University of Birmingham scientists using novel hydrogel to create ‘lollipops’ for mouth cancer diagnostic

Researchers from the University of Birmingham have received funding from Cancer Research UK and the Engineering and Physical Sciences Research Council to create a new ‘lollipop’ diagnostic for mouth cancer using a novel smart hydrogel.

Developed by Dr Ruchi Gupta and colleagues from the School of Chemistry, the biocompatible hydrogel concentrates and labels proteins with a fluorescent marker in a single step, making it suitable for diagnostics that aim to detect low abundance proteins from small sample sizes according to the University.

The hydrogel achieves protein capture via the fluorescent marker (fluorescein isothiocyanate or FITC), which is attached to the hydrogel by a photocleavable bond. On exposure to light, the protein, which is now attached to the fluorescein, is released from the hydrogel.

The university says that initial studies on the gel, published last year in the Royal Society of Chemistry’s Analyst journal, showed the gel offered a concentration factor of 236 with a reference protein (streptavidin), and 50% of the proteins used in the hydrogel were released after 100 seconds exposure to UV light.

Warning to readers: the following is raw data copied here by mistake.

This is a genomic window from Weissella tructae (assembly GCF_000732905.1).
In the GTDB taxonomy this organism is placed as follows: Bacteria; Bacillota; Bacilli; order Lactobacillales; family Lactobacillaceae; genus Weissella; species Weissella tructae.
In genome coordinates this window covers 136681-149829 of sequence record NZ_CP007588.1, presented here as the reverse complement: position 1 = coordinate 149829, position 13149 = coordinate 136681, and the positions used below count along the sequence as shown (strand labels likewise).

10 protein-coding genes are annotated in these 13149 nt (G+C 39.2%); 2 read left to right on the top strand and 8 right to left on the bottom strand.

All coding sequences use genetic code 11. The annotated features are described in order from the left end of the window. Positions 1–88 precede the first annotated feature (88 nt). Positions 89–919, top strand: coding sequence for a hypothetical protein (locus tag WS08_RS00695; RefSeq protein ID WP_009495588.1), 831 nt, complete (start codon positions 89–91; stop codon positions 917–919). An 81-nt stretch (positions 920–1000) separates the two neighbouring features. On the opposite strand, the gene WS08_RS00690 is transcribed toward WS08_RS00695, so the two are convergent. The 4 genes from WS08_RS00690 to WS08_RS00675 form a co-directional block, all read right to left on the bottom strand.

According to the team, diagnostics are a new landscape for biogels, which up until now have been used for drug delivery and tissue regeneration.

The gel developed by Dr Gupta and the team offers benefits over existing diagnostic techniques according to the university. The team says it has fewer steps than ELISA-based assays, or preconcentration using beads and electrophoresis, and can be conducted at room temperature.

Cancer Research Horizon’s, the innovation engine built to complement Cancer Research UK’s network, has filed a patent application for the novel hydrogel, and the Birmingham researchers are seeking collaborators or partners to develop further applications.

The hydrogel’s biocompatibility means it can be used either in vitro, or directly on patients, as with the current project, which aims to replace current invasive, time-consuming diagnostic that are required to be conducted by medical professionals.

“Smart hydrogels have really exciting potential for diagnosing mouth cancer. They can be easily moulded into shapes as a solid to ‘catch’ proteins in saliva, and we’re hoping that we can be the first to make a device which is much kinder for diagnosing mouth cancer for patients and easier for GPs to use,” said Dr Gupta.

Dr Gupta added: “Beyond this project, we’re keen to investigate other possibilities for the hydrogel, and will welcome approaches from this research or commercial organisations who want to collaborate on research or commercialisation.”

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This post originally appeared on TechToday.